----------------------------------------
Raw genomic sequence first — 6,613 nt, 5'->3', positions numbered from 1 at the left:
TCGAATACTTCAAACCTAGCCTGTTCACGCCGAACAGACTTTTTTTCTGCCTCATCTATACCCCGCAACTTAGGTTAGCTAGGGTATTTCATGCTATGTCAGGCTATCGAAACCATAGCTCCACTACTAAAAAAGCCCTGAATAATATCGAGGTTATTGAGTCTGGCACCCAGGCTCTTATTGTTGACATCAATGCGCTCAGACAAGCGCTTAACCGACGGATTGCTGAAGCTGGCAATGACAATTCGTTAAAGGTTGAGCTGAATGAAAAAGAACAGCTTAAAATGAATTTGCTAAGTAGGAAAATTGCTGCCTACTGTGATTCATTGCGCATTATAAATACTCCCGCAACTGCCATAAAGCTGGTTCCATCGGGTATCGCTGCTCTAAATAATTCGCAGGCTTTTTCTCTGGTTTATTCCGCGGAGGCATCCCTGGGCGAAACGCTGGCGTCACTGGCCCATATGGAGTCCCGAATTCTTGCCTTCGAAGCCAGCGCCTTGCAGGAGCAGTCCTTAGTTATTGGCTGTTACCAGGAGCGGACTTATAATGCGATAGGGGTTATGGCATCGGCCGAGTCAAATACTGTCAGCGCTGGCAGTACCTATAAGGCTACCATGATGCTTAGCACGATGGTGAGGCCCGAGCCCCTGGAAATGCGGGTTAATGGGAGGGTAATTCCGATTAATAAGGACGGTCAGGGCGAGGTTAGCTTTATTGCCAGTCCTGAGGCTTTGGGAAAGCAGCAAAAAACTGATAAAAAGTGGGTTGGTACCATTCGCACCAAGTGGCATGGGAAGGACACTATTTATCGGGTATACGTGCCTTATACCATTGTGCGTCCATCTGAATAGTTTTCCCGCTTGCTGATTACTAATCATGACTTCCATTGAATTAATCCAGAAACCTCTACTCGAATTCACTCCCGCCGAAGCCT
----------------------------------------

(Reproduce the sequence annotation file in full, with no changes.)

Raw genomic sequence first — 6,613 nt, 5'->3', positions numbered from 1 at the left:
TCGAATACTTCAAACCTAGCCTGTTCACGCCGAACAGACTTTTTTTCTGCCTCATCTATACCCCGCAACTTAGGTTAGCTAGGGTATTTCATGCTATGTCAGGCTATCGAAACCATAGCTCCACTACTAAAAAAGCCCTGAATAATATCGAGGTTATTGAGTCTGGCACCCAGGCTCTTATTGTTGACATCAATGCGCTCAGACAAGCGCTTAACCGACGGATTGCTGAAGCTGGCAATGACAATTCGTTAAAGGTTGAGCTGAATGAAAAAGAACAGCTTAAAATGAATTTGCTAAGTAGGAAAATTGCTGCCTACTGTGATTCATTGCGCATTATAAATACTCCCGCAACTGCCATAAAGCTGGTTCCATCGGGTATCGCTGCTCTAAATAATTCGCAGGCTTTTTCTCTGGTTTATTCCGCGGAGGCATCCCTGGGCGAAACGCTGGCGTCACTGGCCCATATGGAGTCCCGAATTCTTGCCTTCGAAGCCAGCGCCTTGCAGGAGCAGTCCTTAGTTATTGGCTGTTACCAGGAGCGGACTTATAATGCGATAGGGGTTATGGCATCGGCCGAGTCAAATACTGTCAGCGCTGGCAGTACCTATAAGGCTACCATGATGCTTAGCACGATGGTGAGGCCCGAGCCCCTGGAAATGCGGGTTAATGGGAGGGTAATTCCGATTAATAAGGACGGTCAGGGCGAGGTTAGCTTTATTGCCAGTCCTGAGGCTTTGGGAAAGCAGCAAAAAACTGATAAAAAGTGGGTTGGTACCATTCGCACCAAGTGGCATGGGAAGGACACTATTTATCGGGTATACGTGCCTTATACCATTGTGCGTCCATCTGAATAGTTTTCCCGCTTGCTGATTACTAATCATGACTTCCATTGAATTAATCCAGAAACCTCTACTCGAATTCACTCCCGCCGAAGCCT